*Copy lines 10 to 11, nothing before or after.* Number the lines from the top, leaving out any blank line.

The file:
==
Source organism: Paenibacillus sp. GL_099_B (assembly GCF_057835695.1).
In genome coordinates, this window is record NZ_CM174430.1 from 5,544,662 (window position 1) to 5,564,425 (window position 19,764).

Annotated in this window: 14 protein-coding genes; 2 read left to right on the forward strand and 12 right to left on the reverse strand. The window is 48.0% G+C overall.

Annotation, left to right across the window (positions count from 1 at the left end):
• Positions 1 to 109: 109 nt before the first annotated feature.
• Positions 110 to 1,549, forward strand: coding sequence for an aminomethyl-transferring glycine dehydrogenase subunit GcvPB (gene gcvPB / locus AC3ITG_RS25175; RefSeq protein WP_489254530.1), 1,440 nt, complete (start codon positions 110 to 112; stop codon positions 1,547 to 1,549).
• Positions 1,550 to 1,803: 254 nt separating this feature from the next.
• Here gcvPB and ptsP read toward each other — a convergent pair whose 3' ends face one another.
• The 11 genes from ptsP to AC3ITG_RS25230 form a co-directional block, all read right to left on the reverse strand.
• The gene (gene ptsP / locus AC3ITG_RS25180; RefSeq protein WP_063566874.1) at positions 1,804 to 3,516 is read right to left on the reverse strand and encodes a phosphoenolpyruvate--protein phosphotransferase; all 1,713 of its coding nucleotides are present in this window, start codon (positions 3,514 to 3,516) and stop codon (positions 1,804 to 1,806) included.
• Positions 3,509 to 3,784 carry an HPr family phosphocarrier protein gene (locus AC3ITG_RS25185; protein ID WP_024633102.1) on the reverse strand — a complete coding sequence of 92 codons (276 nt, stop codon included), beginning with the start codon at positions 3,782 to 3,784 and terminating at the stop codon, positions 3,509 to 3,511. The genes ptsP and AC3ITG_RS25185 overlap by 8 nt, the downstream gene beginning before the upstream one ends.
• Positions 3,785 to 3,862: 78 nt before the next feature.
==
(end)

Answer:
• The gene (gene ptsP / locus AC3ITG_RS25180; RefSeq protein WP_063566874.1) at positions 1,804 to 3,516 is read right to left on the reverse strand and encodes a phosphoenolpyruvate--protein phosphotransferase; all 1,713 of its coding nucleotides are present in this window, start codon (positions 3,514 to 3,516) and stop codon (positions 1,804 to 1,806) included.
• Positions 3,509 to 3,784 carry an HPr family phosphocarrier protein gene (locus AC3ITG_RS25185; protein ID WP_024633102.1) on the reverse strand — a complete coding sequence of 92 codons (276 nt, stop codon included), beginning with the start codon at positions 3,782 to 3,784 and terminating at the stop codon, positions 3,509 to 3,511. The genes ptsP and AC3ITG_RS25185 overlap by 8 nt, the downstream gene beginning before the upstream one ends.